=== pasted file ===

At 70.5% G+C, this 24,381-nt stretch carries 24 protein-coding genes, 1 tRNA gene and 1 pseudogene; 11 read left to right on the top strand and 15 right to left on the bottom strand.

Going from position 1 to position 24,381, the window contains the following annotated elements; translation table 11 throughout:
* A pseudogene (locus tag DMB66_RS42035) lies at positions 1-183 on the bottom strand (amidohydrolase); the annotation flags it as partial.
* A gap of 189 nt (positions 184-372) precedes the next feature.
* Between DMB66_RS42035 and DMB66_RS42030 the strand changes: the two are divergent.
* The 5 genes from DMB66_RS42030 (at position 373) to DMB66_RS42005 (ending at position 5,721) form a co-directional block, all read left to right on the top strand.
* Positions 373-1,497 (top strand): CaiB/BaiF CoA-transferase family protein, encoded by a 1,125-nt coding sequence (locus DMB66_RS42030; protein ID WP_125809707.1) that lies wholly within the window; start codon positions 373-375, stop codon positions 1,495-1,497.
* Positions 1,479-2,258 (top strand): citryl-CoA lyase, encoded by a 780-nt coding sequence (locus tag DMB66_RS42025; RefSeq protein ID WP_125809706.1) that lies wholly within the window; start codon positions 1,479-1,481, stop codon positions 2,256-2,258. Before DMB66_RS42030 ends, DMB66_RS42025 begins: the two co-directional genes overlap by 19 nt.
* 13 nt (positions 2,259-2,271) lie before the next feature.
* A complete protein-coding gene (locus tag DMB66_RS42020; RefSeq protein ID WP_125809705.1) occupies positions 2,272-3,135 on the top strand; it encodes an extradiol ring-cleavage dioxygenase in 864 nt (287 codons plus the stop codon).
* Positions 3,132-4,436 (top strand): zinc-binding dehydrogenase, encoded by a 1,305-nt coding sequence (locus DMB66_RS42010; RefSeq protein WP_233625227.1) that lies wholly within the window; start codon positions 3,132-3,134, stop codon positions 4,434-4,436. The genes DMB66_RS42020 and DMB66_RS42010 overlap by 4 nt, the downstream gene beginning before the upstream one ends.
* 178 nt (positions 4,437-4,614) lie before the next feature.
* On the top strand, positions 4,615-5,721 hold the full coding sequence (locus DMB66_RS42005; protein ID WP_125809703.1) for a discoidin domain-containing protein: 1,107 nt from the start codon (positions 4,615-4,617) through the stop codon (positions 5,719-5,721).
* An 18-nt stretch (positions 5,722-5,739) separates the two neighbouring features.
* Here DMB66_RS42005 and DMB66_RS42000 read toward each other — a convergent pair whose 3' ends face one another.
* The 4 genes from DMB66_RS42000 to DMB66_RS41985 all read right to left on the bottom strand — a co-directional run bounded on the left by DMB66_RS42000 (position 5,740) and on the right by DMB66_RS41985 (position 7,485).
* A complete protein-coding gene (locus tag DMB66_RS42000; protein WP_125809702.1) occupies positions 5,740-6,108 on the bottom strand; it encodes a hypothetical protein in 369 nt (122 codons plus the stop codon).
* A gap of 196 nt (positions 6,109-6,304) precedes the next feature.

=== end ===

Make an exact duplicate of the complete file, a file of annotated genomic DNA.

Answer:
At 70.5% G+C, this 24,381-nt stretch carries 24 protein-coding genes, 1 tRNA gene and 1 pseudogene; 11 read left to right on the top strand and 15 right to left on the bottom strand.

Going from position 1 to position 24,381, the window contains the following annotated elements; translation table 11 throughout:
* A pseudogene (locus tag DMB66_RS42035) lies at positions 1-183 on the bottom strand (amidohydrolase); the annotation flags it as partial.
* A gap of 189 nt (positions 184-372) precedes the next feature.
* Between DMB66_RS42035 and DMB66_RS42030 the strand changes: the two are divergent.
* The 5 genes from DMB66_RS42030 (at position 373) to DMB66_RS42005 (ending at position 5,721) form a co-directional block, all read left to right on the top strand.
* Positions 373-1,497 (top strand): CaiB/BaiF CoA-transferase family protein, encoded by a 1,125-nt coding sequence (locus DMB66_RS42030; protein ID WP_125809707.1) that lies wholly within the window; start codon positions 373-375, stop codon positions 1,495-1,497.
* Positions 1,479-2,258 (top strand): citryl-CoA lyase, encoded by a 780-nt coding sequence (locus tag DMB66_RS42025; RefSeq protein ID WP_125809706.1) that lies wholly within the window; start codon positions 1,479-1,481, stop codon positions 2,256-2,258. Before DMB66_RS42030 ends, DMB66_RS42025 begins: the two co-directional genes overlap by 19 nt.
* 13 nt (positions 2,259-2,271) lie before the next feature.
* A complete protein-coding gene (locus tag DMB66_RS42020; RefSeq protein ID WP_125809705.1) occupies positions 2,272-3,135 on the top strand; it encodes an extradiol ring-cleavage dioxygenase in 864 nt (287 codons plus the stop codon).
* Positions 3,132-4,436 (top strand): zinc-binding dehydrogenase, encoded by a 1,305-nt coding sequence (locus DMB66_RS42010; RefSeq protein WP_233625227.1) that lies wholly within the window; start codon positions 3,132-3,134, stop codon positions 4,434-4,436. The genes DMB66_RS42020 and DMB66_RS42010 overlap by 4 nt, the downstream gene beginning before the upstream one ends.
* 178 nt (positions 4,437-4,614) lie before the next feature.
* On the top strand, positions 4,615-5,721 hold the full coding sequence (locus DMB66_RS42005; protein ID WP_125809703.1) for a discoidin domain-containing protein: 1,107 nt from the start codon (positions 4,615-4,617) through the stop codon (positions 5,719-5,721).
* An 18-nt stretch (positions 5,722-5,739) separates the two neighbouring features.
* Here DMB66_RS42005 and DMB66_RS42000 read toward each other — a convergent pair whose 3' ends face one another.
* The 4 genes from DMB66_RS42000 to DMB66_RS41985 all read right to left on the bottom strand — a co-directional run bounded on the left by DMB66_RS42000 (position 5,740) and on the right by DMB66_RS41985 (position 7,485).
* A complete protein-coding gene (locus tag DMB66_RS42000; protein WP_125809702.1) occupies positions 5,740-6,108 on the bottom strand; it encodes a hypothetical protein in 369 nt (122 codons plus the stop codon).
* A gap of 196 nt (positions 6,109-6,304) precedes the next feature.